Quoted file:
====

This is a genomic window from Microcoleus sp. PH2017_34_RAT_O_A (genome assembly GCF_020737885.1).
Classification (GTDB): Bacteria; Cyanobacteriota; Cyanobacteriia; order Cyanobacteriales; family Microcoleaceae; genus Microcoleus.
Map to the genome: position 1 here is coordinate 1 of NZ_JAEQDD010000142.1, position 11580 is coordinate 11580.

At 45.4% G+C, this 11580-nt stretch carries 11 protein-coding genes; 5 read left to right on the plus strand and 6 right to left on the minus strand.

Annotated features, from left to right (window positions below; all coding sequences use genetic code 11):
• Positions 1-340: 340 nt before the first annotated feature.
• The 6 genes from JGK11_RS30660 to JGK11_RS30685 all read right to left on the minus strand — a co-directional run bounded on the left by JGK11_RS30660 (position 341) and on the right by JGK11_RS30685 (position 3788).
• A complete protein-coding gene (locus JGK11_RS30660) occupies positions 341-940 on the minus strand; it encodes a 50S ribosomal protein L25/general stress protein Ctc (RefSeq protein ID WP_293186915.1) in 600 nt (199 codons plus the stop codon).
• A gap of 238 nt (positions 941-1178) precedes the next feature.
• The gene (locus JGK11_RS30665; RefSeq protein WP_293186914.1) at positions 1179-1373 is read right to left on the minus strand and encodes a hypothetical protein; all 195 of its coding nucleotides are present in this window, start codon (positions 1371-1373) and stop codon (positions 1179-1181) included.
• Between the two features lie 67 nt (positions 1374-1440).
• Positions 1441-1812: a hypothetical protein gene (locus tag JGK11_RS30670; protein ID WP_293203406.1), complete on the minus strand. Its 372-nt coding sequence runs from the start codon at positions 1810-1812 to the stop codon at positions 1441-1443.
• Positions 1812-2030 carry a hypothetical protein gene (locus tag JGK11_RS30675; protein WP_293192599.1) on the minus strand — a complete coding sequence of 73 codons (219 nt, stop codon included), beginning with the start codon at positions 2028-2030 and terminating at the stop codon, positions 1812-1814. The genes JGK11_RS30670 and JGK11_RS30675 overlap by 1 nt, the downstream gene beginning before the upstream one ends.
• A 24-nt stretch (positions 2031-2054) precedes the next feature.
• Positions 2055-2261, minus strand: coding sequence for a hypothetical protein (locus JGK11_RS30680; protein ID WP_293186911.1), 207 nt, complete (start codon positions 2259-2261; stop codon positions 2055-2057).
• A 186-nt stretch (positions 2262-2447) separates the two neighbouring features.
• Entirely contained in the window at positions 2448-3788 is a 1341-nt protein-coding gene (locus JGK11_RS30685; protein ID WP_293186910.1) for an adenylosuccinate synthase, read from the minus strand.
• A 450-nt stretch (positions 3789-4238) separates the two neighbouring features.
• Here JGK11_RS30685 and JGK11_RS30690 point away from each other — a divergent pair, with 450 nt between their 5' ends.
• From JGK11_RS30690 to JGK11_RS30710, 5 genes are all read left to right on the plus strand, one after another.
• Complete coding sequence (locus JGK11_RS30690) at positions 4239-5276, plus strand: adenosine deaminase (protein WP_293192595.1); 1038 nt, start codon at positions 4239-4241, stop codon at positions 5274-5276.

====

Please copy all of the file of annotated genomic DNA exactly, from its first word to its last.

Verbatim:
This is a genomic window from Microcoleus sp. PH2017_34_RAT_O_A (genome assembly GCF_020737885.1).
Classification (GTDB): Bacteria; Cyanobacteriota; Cyanobacteriia; order Cyanobacteriales; family Microcoleaceae; genus Microcoleus.
Map to the genome: position 1 here is coordinate 1 of NZ_JAEQDD010000142.1, position 11580 is coordinate 11580.

At 45.4% G+C, this 11580-nt stretch carries 11 protein-coding genes; 5 read left to right on the plus strand and 6 right to left on the minus strand.

Annotated features, from left to right (window positions below; all coding sequences use genetic code 11):
• Positions 1-340: 340 nt before the first annotated feature.
• The 6 genes from JGK11_RS30660 to JGK11_RS30685 all read right to left on the minus strand — a co-directional run bounded on the left by JGK11_RS30660 (position 341) and on the right by JGK11_RS30685 (position 3788).
• A complete protein-coding gene (locus JGK11_RS30660) occupies positions 341-940 on the minus strand; it encodes a 50S ribosomal protein L25/general stress protein Ctc (RefSeq protein ID WP_293186915.1) in 600 nt (199 codons plus the stop codon).
• A gap of 238 nt (positions 941-1178) precedes the next feature.
• The gene (locus JGK11_RS30665; RefSeq protein WP_293186914.1) at positions 1179-1373 is read right to left on the minus strand and encodes a hypothetical protein; all 195 of its coding nucleotides are present in this window, start codon (positions 1371-1373) and stop codon (positions 1179-1181) included.
• Between the two features lie 67 nt (positions 1374-1440).
• Positions 1441-1812: a hypothetical protein gene (locus tag JGK11_RS30670; protein ID WP_293203406.1), complete on the minus strand. Its 372-nt coding sequence runs from the start codon at positions 1810-1812 to the stop codon at positions 1441-1443.
• Positions 1812-2030 carry a hypothetical protein gene (locus tag JGK11_RS30675; protein WP_293192599.1) on the minus strand — a complete coding sequence of 73 codons (219 nt, stop codon included), beginning with the start codon at positions 2028-2030 and terminating at the stop codon, positions 1812-1814. The genes JGK11_RS30670 and JGK11_RS30675 overlap by 1 nt, the downstream gene beginning before the upstream one ends.
• A 24-nt stretch (positions 2031-2054) precedes the next feature.
• Positions 2055-2261, minus strand: coding sequence for a hypothetical protein (locus JGK11_RS30680; protein ID WP_293186911.1), 207 nt, complete (start codon positions 2259-2261; stop codon positions 2055-2057).
• A 186-nt stretch (positions 2262-2447) separates the two neighbouring features.
• Entirely contained in the window at positions 2448-3788 is a 1341-nt protein-coding gene (locus JGK11_RS30685; protein ID WP_293186910.1) for an adenylosuccinate synthase, read from the minus strand.
• A 450-nt stretch (positions 3789-4238) separates the two neighbouring features.
• Here JGK11_RS30685 and JGK11_RS30690 point away from each other — a divergent pair, with 450 nt between their 5' ends.
• From JGK11_RS30690 to JGK11_RS30710, 5 genes are all read left to right on the plus strand, one after another.
• Complete coding sequence (locus JGK11_RS30690) at positions 4239-5276, plus strand: adenosine deaminase (protein WP_293192595.1); 1038 nt, start codon at positions 4239-4241, stop codon at positions 5274-5276.